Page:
The body of Cecil Davis, the victim of last night’s automobile accident near Parkersburg, will be brought to this city on train No. 12 this evening and will be taken to the residence of Parley V. Thorn. No funeral arrangements have been made as yet. The body will be accompanied by Mr. Thorn, who went to Parkersburg last night upon receiving word of the accident.

Cecil Davis Expires From His Injuries

Party of Elks En Route to Convention in Auto. Go Over Bank.
Clarksburg Man Fatally Injured.

The Fairmont West Virginian., June 16, 1914

PARKERSBURG, W. Va., June 16.–While driving at a fast speed down a steep hill on the Northwestern pike three miles from this city, an automobile with a party of five men en route to this city to attend the annual state reunion of the B. P. O. Elks, which began here today, plunged over an embankment on rounding a curve, and all were injured, one man dying in a few hours. The machine turned over on one side and was wrecked, all being thrown out. When word was received in this city physicians were rushed to the scene and the injured were brought to St. Joseph’s hospital here. The machine was driven by Ross Strohsndyder, the owner, who sustained serious, but not fatal, injuries. Four of the party reside in Clarksburg and the fifth near Fairmont.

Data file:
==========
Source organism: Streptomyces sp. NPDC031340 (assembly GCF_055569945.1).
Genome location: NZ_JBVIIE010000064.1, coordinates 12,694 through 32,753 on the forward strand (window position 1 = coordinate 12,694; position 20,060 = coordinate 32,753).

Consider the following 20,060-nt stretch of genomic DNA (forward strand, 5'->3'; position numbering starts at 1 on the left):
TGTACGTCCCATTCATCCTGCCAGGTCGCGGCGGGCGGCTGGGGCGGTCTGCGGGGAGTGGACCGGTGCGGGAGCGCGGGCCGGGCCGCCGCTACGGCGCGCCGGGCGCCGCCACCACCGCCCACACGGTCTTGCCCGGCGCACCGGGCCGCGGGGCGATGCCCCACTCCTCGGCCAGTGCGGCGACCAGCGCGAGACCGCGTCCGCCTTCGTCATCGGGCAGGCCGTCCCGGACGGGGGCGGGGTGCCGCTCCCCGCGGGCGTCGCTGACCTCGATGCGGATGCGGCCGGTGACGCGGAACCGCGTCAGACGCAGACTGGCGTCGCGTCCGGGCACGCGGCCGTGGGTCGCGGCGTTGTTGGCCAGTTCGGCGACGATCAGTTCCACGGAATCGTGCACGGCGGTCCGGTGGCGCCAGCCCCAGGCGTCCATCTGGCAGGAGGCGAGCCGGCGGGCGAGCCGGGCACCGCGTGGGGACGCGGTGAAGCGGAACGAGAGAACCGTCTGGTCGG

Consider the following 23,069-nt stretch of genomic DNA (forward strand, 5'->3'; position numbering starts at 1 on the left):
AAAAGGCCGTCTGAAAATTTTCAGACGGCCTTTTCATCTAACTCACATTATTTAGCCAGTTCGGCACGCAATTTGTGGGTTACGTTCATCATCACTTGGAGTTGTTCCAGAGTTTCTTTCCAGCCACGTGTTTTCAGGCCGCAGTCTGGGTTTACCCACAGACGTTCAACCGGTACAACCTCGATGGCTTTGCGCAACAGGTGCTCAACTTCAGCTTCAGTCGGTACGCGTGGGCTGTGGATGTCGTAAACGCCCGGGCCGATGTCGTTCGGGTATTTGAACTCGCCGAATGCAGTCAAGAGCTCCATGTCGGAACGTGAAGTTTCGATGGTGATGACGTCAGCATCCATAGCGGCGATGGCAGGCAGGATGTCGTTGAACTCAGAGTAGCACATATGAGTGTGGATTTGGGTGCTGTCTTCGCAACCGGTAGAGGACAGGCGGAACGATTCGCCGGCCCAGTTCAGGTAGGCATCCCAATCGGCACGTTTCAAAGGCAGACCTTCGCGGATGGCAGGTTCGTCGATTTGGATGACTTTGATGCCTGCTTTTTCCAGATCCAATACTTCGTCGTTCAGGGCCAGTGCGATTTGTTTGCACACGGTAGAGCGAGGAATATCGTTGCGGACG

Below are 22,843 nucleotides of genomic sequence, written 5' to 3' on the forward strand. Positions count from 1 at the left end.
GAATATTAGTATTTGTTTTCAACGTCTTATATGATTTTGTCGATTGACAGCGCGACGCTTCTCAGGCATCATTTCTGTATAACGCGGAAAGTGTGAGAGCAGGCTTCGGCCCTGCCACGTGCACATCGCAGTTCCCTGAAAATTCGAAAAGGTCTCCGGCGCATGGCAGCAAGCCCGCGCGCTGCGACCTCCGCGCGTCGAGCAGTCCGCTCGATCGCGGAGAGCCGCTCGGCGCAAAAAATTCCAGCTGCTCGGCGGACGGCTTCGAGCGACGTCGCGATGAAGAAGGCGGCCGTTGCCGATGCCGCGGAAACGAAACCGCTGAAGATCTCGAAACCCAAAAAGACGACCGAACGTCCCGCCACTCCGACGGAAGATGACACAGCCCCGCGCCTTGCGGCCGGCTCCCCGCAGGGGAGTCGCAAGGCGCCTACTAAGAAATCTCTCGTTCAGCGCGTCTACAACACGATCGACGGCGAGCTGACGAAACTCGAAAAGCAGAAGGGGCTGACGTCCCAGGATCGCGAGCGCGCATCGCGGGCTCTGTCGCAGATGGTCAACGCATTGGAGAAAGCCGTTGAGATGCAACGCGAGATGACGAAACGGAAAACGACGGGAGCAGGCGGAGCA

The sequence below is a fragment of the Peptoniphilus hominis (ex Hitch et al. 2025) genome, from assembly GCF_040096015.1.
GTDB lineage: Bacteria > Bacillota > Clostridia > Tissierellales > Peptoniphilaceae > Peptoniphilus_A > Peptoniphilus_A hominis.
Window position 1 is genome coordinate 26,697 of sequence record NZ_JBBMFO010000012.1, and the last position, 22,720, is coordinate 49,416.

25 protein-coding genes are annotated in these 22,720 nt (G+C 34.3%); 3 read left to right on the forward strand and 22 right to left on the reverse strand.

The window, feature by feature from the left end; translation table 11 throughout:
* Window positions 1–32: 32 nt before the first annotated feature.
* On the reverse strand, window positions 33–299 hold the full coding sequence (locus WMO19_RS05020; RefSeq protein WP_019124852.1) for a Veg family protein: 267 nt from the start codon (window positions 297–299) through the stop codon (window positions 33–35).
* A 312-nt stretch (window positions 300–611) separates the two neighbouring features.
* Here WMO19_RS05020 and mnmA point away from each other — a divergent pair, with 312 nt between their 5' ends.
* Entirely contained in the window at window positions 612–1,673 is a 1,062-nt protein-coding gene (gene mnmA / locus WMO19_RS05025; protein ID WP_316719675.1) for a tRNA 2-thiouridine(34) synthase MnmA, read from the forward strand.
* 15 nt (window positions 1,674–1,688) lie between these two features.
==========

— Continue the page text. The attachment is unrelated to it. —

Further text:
The Dead.

R. Cecil Davis, Clarksburg owner of Pike News Company, both legs and both arms broken, and mangled about the bowels. Died in hospital.

The Injured

Ross Strohsnyder, Clarksburg, right arm injured and also about the groin; not fatal.
Chas. F. Knight., Rivesville, badly cut and bruised about the head.
Geo. Fonner, Clarksburg, ear torn off by barbed wire fence and other cuts and bruises.
Thomas Coughlin, Clarksburg, concussion of the brain and bruised about the head and body.

Elk's Banner

Chas. F. Knight is a resident of Rivesville and a brother of Mrs. Homer J. Price, of Madison street, this city. He is painfully but not seriously injured. Knight is a member of the local B. P. O. E. in this city.

A message from the Elks’ club says Knight is badly bruised but is resting easy.


Nicely Are Elks Who Were Injured in Auto Accident.
The Daily Telegram., June 18, 1914, page 3

PARKERSBURG, June 18–Ross Strosnider and George N. Farner, of Clarksburg, and C. F. Knight, of Fairmont, who are in St. Joseph’s hospital recovering from injuries received in the automobile accident, Monday evening in which Cecil Davis, of Clarksburg, lost his life, are getting along nicely and it is believed one or more of them will be able to leave for their homes soon.


Do Three Men Who Were Hurt in Auto Accident Near Parkersburg
The Daily Telegram., June 19, 1914

Elks Parade Parkersburg 1914

Ross Strosnider and George N. Farner, both of this city, and C. F. Knight, of Fairmont, all of whom were injured Monday night in an automobile accident near Parkersburg, in which Cecil Davis, of this city, was fatally hurt, have been discharged from the hospital at Parkersburg where they were patients and have returned to their homes. All three are rapidly recovering. Mr. Farner was able to take part in the Elks’ parade Thursday at Parkersburg, but later in the day he returned to the hospital.